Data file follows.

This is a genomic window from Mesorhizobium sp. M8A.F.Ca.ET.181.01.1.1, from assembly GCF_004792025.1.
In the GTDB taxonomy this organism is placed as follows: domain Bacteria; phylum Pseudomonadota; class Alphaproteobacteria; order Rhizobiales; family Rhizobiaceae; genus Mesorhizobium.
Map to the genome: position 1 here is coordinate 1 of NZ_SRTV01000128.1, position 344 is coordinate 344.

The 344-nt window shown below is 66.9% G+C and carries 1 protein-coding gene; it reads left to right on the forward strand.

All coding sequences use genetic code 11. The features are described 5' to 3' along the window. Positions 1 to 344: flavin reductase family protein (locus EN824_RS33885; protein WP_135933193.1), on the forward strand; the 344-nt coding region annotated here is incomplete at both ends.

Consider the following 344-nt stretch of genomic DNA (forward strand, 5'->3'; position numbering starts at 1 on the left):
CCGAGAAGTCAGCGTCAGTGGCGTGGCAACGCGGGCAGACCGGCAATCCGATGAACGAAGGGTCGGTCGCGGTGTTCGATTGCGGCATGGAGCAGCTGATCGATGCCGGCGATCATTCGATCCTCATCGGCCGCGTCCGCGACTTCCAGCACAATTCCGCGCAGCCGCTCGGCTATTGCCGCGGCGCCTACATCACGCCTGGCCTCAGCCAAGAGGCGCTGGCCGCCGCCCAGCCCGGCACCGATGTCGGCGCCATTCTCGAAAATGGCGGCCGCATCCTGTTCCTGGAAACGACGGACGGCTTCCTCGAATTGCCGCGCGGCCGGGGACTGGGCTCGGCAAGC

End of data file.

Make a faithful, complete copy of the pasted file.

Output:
This is a genomic window from Mesorhizobium sp. M8A.F.Ca.ET.181.01.1.1, from assembly GCF_004792025.1.
In the GTDB taxonomy this organism is placed as follows: domain Bacteria; phylum Pseudomonadota; class Alphaproteobacteria; order Rhizobiales; family Rhizobiaceae; genus Mesorhizobium.
Map to the genome: position 1 here is coordinate 1 of NZ_SRTV01000128.1, position 344 is coordinate 344.

The 344-nt window shown below is 66.9% G+C and carries 1 protein-coding gene; it reads left to right on the forward strand.

All coding sequences use genetic code 11. The features are described 5' to 3' along the window. Positions 1 to 344: flavin reductase family protein (locus EN824_RS33885; protein WP_135933193.1), on the forward strand; the 344-nt coding region annotated here is incomplete at both ends.

Consider the following 344-nt stretch of genomic DNA (forward strand, 5'->3'; position numbering starts at 1 on the left):
CCGAGAAGTCAGCGTCAGTGGCGTGGCAACGCGGGCAGACCGGCAATCCGATGAACGAAGGGTCGGTCGCGGTGTTCGATTGCGGCATGGAGCAGCTGATCGATGCCGGCGATCATTCGATCCTCATCGGCCGCGTCCGCGACTTCCAGCACAATTCCGCGCAGCCGCTCGGCTATTGCCGCGGCGCCTACATCACGCCTGGCCTCAGCCAAGAGGCGCTGGCCGCCGCCCAGCCCGGCACCGATGTCGGCGCCATTCTCGAAAATGGCGGCCGCATCCTGTTCCTGGAAACGACGGACGGCTTCCTCGAATTGCCGCGCGGCCGGGGACTGGGCTCGGCAAGC